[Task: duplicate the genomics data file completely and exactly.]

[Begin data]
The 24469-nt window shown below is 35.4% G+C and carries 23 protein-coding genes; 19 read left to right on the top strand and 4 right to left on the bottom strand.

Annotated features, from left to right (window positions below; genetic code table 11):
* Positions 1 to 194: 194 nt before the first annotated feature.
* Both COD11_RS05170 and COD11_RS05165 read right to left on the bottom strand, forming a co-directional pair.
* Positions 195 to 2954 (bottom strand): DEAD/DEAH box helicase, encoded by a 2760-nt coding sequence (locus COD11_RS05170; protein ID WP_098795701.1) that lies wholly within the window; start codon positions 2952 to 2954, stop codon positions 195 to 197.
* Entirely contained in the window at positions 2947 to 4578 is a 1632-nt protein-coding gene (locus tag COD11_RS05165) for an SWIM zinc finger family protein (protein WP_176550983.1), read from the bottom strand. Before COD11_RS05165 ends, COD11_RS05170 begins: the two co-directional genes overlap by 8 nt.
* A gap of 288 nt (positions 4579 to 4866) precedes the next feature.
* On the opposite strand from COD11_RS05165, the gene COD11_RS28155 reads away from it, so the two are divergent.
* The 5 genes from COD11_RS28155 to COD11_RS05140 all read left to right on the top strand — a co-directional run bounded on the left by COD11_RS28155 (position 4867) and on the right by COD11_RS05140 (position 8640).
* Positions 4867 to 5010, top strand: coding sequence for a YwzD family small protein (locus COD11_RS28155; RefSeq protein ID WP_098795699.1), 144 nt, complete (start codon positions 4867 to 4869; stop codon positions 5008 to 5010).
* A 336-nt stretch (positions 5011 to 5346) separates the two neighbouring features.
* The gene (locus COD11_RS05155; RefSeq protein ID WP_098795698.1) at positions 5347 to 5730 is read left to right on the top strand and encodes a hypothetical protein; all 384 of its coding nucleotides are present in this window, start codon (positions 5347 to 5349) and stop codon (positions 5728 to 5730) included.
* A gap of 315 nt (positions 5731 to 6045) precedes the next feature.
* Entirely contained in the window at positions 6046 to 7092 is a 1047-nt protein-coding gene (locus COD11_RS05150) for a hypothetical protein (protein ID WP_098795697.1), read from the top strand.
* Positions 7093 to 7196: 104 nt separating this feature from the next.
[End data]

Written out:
The 24469-nt window shown below is 35.4% G+C and carries 23 protein-coding genes; 19 read left to right on the top strand and 4 right to left on the bottom strand.

Annotated features, from left to right (window positions below; genetic code table 11):
* Positions 1 to 194: 194 nt before the first annotated feature.
* Both COD11_RS05170 and COD11_RS05165 read right to left on the bottom strand, forming a co-directional pair.
* Positions 195 to 2954 (bottom strand): DEAD/DEAH box helicase, encoded by a 2760-nt coding sequence (locus COD11_RS05170; protein ID WP_098795701.1) that lies wholly within the window; start codon positions 2952 to 2954, stop codon positions 195 to 197.
* Entirely contained in the window at positions 2947 to 4578 is a 1632-nt protein-coding gene (locus tag COD11_RS05165) for an SWIM zinc finger family protein (protein WP_176550983.1), read from the bottom strand. Before COD11_RS05165 ends, COD11_RS05170 begins: the two co-directional genes overlap by 8 nt.
* A gap of 288 nt (positions 4579 to 4866) precedes the next feature.
* On the opposite strand from COD11_RS05165, the gene COD11_RS28155 reads away from it, so the two are divergent.
* The 5 genes from COD11_RS28155 to COD11_RS05140 all read left to right on the top strand — a co-directional run bounded on the left by COD11_RS28155 (position 4867) and on the right by COD11_RS05140 (position 8640).
* Positions 4867 to 5010, top strand: coding sequence for a YwzD family small protein (locus COD11_RS28155; RefSeq protein ID WP_098795699.1), 144 nt, complete (start codon positions 4867 to 4869; stop codon positions 5008 to 5010).
* A 336-nt stretch (positions 5011 to 5346) separates the two neighbouring features.
* The gene (locus COD11_RS05155; RefSeq protein ID WP_098795698.1) at positions 5347 to 5730 is read left to right on the top strand and encodes a hypothetical protein; all 384 of its coding nucleotides are present in this window, start codon (positions 5347 to 5349) and stop codon (positions 5728 to 5730) included.
* A gap of 315 nt (positions 5731 to 6045) precedes the next feature.
* Entirely contained in the window at positions 6046 to 7092 is a 1047-nt protein-coding gene (locus COD11_RS05150) for a hypothetical protein (protein ID WP_098795697.1), read from the top strand.
* Positions 7093 to 7196: 104 nt separating this feature from the next.